A riparian forested buffer area was established in Dwyer Memorial Park along a section of Green Lake and its outlet in the Town of Preble. Green Lake feeds into the upper part of Little York Lake which empties directly into the West Branch of the Tioughnioga River. Little York Lake, Green Lake and Goodale Lake are all part of the headwaters of the Tioughnioga River which is a tributary to Chenango River. Green Lake is also part of the Susquehanna River Drainage Basin and the Chesapeake Bay watershed. The property is located over part of the Cortland Homer Preble (C-H-P) sole source aquifer system, a source of public drinking water for over 30,000 residents. Implementation of the .32 acre riparian forested buffer will protect the lake by improving water quality and filtering excess nutrients such as phosphorous and nitrogen. Visit the park today to see all the improvements that have been happening!
Keeping cool in Cortland County can be easy with our many lakes and rivers. With the increasing summer temperatures activities like swimming, fishing, and boating in our local waters are on the rise. Imagine this: It is a nice summer day, you take your family out to the lake, the kids are swimming, some of the adults are fishing and everyone is enjoying the sun with a nice picnic. That is until one of the kids starts yelling, running out of the water with milfoil tangled on their legs or worse yet a cut on their foot from a zebra mussel.
Like all bodies of water, Little York Lake, Tully Lake, and the Tioughnioga River are all susceptible to aquatic invasive species (AIS). There have been many programs brought to light to help combat these harmful species. Cortland County Soil and Water Conservation District, Cortland – Onondaga Federation of Kettle Lake Association (C-OFOKLA) and SUNY ESF were awarded a 3-year, $100,000 grant from New York State’s Department of Environmental Conservation to help slow and stop the spread of AIS. This turned into the “Stop the Invasion!” initiative.
This initiative, through the Soil and Water Conservation District, has already employed many sub-programs to help stop the spread. Conservation Aides have outreach and education programs to spread awareness in the community; Watercraft stewards sit out at local boat launches around the county to collect data to track the spread via a voluntary inspection of watercraft being launched. The stewards are a personable way to help boaters and anglers prevent AIS from further spreading and to comply with DEC regulations. These regulations state that boaters cannot launch, or transport their watercraft from a launch with any aquatic plant or animal attached to the watercraft or trailer. Boaters must not launch or leave a launch without draining bilge areas, live wells, bait wells and ballast tanks. Our water has a lot to offer to the public; however, AIS have been and will continue to be a threat to any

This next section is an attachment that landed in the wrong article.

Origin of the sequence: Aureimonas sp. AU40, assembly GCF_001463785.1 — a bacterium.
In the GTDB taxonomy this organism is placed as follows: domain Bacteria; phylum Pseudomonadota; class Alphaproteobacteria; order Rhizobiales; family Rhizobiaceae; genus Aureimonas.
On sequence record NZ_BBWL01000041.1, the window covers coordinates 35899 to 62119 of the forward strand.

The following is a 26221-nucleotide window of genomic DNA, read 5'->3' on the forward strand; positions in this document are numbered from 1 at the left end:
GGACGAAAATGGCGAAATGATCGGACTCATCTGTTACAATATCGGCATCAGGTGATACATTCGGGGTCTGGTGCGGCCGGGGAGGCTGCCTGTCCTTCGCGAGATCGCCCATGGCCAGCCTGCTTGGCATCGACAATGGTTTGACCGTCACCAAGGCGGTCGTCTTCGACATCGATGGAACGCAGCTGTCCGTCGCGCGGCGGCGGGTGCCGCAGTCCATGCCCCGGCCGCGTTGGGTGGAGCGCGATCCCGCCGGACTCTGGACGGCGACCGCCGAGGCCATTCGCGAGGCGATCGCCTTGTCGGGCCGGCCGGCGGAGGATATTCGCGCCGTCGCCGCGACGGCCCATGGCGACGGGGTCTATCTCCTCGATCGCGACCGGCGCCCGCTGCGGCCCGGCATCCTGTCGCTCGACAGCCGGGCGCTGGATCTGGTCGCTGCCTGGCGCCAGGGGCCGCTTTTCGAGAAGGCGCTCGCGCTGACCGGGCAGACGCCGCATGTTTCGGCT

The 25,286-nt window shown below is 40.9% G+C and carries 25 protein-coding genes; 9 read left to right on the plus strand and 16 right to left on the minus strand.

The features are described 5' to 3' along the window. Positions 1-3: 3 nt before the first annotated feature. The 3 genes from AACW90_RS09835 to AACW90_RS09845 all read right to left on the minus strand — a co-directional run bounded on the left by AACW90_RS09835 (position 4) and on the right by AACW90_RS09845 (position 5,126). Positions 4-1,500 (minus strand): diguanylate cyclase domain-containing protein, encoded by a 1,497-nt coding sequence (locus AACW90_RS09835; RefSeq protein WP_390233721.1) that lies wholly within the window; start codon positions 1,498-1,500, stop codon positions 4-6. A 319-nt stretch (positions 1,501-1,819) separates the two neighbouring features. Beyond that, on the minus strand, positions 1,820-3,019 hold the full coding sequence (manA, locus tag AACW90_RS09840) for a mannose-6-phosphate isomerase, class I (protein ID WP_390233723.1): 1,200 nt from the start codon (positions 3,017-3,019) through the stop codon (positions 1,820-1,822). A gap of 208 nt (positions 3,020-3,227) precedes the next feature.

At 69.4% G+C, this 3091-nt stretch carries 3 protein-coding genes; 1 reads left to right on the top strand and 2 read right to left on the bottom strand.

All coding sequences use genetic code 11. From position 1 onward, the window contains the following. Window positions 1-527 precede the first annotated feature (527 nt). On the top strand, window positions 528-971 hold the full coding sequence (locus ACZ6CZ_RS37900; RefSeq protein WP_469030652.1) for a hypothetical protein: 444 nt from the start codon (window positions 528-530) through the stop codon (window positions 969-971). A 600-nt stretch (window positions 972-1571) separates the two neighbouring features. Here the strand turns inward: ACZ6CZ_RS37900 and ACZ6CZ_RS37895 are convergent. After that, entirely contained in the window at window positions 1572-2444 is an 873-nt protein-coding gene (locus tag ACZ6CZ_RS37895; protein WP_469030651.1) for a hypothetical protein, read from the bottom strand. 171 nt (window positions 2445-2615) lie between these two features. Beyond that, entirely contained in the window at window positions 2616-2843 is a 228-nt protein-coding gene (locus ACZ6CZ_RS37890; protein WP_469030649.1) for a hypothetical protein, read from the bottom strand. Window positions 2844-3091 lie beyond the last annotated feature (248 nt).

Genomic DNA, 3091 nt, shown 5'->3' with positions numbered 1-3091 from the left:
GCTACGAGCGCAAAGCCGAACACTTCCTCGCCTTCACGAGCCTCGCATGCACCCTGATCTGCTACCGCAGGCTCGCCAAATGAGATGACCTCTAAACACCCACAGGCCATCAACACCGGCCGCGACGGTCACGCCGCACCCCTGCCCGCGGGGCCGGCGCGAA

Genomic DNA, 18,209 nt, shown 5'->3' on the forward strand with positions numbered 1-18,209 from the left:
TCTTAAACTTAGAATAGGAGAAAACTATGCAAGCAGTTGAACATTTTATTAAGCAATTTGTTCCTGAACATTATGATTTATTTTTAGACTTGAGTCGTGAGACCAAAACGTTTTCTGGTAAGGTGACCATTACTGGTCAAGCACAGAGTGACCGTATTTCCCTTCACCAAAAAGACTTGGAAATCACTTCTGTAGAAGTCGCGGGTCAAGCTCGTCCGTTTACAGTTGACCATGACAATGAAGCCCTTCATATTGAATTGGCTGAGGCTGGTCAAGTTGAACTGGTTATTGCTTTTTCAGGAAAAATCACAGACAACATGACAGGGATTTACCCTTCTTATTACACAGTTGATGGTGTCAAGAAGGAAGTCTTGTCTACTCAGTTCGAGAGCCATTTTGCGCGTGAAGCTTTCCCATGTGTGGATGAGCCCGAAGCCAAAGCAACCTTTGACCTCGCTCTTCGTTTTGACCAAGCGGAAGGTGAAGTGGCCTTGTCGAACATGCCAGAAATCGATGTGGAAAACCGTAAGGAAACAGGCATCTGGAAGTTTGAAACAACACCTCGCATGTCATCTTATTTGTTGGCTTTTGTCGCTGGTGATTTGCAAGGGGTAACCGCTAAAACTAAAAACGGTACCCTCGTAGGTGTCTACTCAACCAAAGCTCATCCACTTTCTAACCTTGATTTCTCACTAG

activity in these areas, especially without your help.
To follow the regulations, watercraft stewards ask boaters to complete 3 simple steps: Clean, Drain & Dry. When leaving a launch, boaters should always remove all visible plants, animals and “muck” from their boat, trailer and other equipment. Then what is removed should be disposed of in a trash container, on dry land at least 30 feet from shore or in an AIS disposal. It is recommended that you go through a car wash or use a pressure washer to ensure that no invasives hitch a ride to your next launch. Additionally, drain the boat’s bilge, live wells, and any area that holds water, blow out the cooling intake on Jet-Skis and pour water from kayaks and canoes before and after launching to help prevent the spread of AIS. When moving watercraft from one waterbody to another, let the watercraft dry for two weeks between launches to ensure that unseen aquatic invasive species are dried out and no longer able to establish new colonies. Pressure washers and steamers are the best way to remove aquatic invasive species from your boat if you plan on going to different lakes within two weeks of each other.
Here’s what to look out for and where according to the New York State Federation of Lake Associations:
|Cincinnatus Lake – Water chestnut||Solon Pond – Eurasian watermilfoil|
|Goodale Lake – Eurasian watermilfoil||Song Lake – Zebra mussel|
|Melody Lake – Eurasian watermilfoil||West Branch Tioughnioga River – Zebra mussel|
|Otselic River – Asian clam||Skaneateles Lake – Eurasian watermilfoil, Curly leafed pondweed|
|Tully Lake – Eurasian watermilfoil, Starry stonewort, Curly leafed pondweed||Upper Little York Lake – Zebra mussel, Eurasian watermilfoil, Variable leaf watermilfoil, Starry stonewort, Curly-leaved pondweed|
How to identify them –
Water Chestnut: Triangular leaves with toothed edges, sharp-edged seeds, dangerous to step on and can form dense beds of plant matter.
Eurasian Watermilfoil: 3 to 10 ft. pale pink to reddish brown stems. Feathery leaves occur in whorls. Each leaf has 12-21 leaflet pairs. Commonly confused with native northern watermilfoil has 5-10 leaflet pairs.
Variable Leaf Watermilfoil: Each leaf has 5-14 leaflets. As a stem surfaces its growth pattern changes and becomes a stout emergent flower-spike carrying an entirely different type of leaf. These emergent leaves are stalkless, wedge-shaped, stiff, and pointed, with variably-toothed margins.
Asian Clam: Rounded-triangular shell, light brown with numerous rings on outside of shell. Inside of the shell is light blue or light purple in color.
Starry Stonewort: Long uneven-length gelatinous branches that are angular at each joint. May have one cream colored bulb at the base of each branch cluster.
Curly Leafed Pondweed: Branched and somewhat flattened stems. Reddish-brown oblong leaves, 3 inches long. Leaves are stiff, crinkle and have finely toothed edges.
Zebra Mussel: Shell “D” shaped usually with dark and light colored, zigzag, stripes.